Talk by Bill Wylie-Kellermann on the friendship between Bill Stringfellow and Daniel Berrigan
By Bill Wylie-Kellermann, Saint Peter’s Episcopal Detroit, Epiphany 2, January 15, 2017
1 Corinthians 1:1-9
Our readings for today echo those of last week. Again we have reference to John, to the baptism of Jesus, the dove alighting upon him, AND again beside it a Servant song from Isaiah.
There is a striking commonality of Second Isaiah and John: both have central figures whose identity is hard to pin down. In the gospel of John it is the “beloved disciple,” identified only by that name. Is this a cipher for John himself, for his beloved community? Is there an historical referent? Even another character in the story? Or is this a narrative figure with which we, as readers, may identify, a call to discipleship by another name? Continue reading
From William Stringfellow:
In the face of death, live humanly. In the middle of chaos, celebrate the Word. Amidst Babel, speak the truth. Confront the noise and verbiage and falsehood of death with the truth and potency and efficacy of the Word of God.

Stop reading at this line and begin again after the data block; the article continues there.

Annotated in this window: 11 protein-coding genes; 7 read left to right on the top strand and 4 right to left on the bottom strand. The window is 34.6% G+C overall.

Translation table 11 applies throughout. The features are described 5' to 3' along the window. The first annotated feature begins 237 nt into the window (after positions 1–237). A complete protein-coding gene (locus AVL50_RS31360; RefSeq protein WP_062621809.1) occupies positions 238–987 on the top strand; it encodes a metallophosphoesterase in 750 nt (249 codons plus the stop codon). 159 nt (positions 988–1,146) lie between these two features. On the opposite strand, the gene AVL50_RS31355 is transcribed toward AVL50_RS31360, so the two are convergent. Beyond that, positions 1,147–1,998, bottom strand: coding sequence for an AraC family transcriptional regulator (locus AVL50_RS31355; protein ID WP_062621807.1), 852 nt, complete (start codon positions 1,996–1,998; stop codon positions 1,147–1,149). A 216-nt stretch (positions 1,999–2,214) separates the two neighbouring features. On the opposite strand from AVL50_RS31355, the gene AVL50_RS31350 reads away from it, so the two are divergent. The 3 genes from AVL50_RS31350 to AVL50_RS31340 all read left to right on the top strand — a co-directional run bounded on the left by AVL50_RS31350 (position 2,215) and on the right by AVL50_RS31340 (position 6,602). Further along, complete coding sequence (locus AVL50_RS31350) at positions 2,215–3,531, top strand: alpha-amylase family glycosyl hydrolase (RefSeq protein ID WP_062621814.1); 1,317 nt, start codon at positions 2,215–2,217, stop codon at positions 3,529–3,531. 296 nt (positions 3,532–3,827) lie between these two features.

In Honor of William Stringfellow (1928-1985), Prophet to a Land of Unlikeness, Near the Thirtieth Anniversary of His Death. With thanks to Bill Wylie-Kellerman.
In the midst of babel, speak the truth. . . .
And more than that, in the Word of God,
expose death and all death’s works and
wiles, rebuke lies, cast out demons,
exorcise, cleanse the possessed, raise
those who are dead in mind or conscience.
William Stringfellow, An Ethic for Christians and other Aliens in a Strange Land (1973), 42-43
Imagine someone (you can), in 1856,
inviting you to a slave auction, not as
an observer, certainly not as slaver, Continue reading
I believed then, as I do now, that I am called in the Word of God–as is everyone else–to the vocation of being human, nothing more and nothing less. I confessed then, as I do now, that to be a Christian means to be called to be an exemplary human being. And, to be a Christian categorically does not mean being religious. Indeed, all religious versions of the Gospel are profanities. Within the scope of the calling to be merely, but truly, human, any work, including that of any profession, can be rendered a sacrament of that vocation.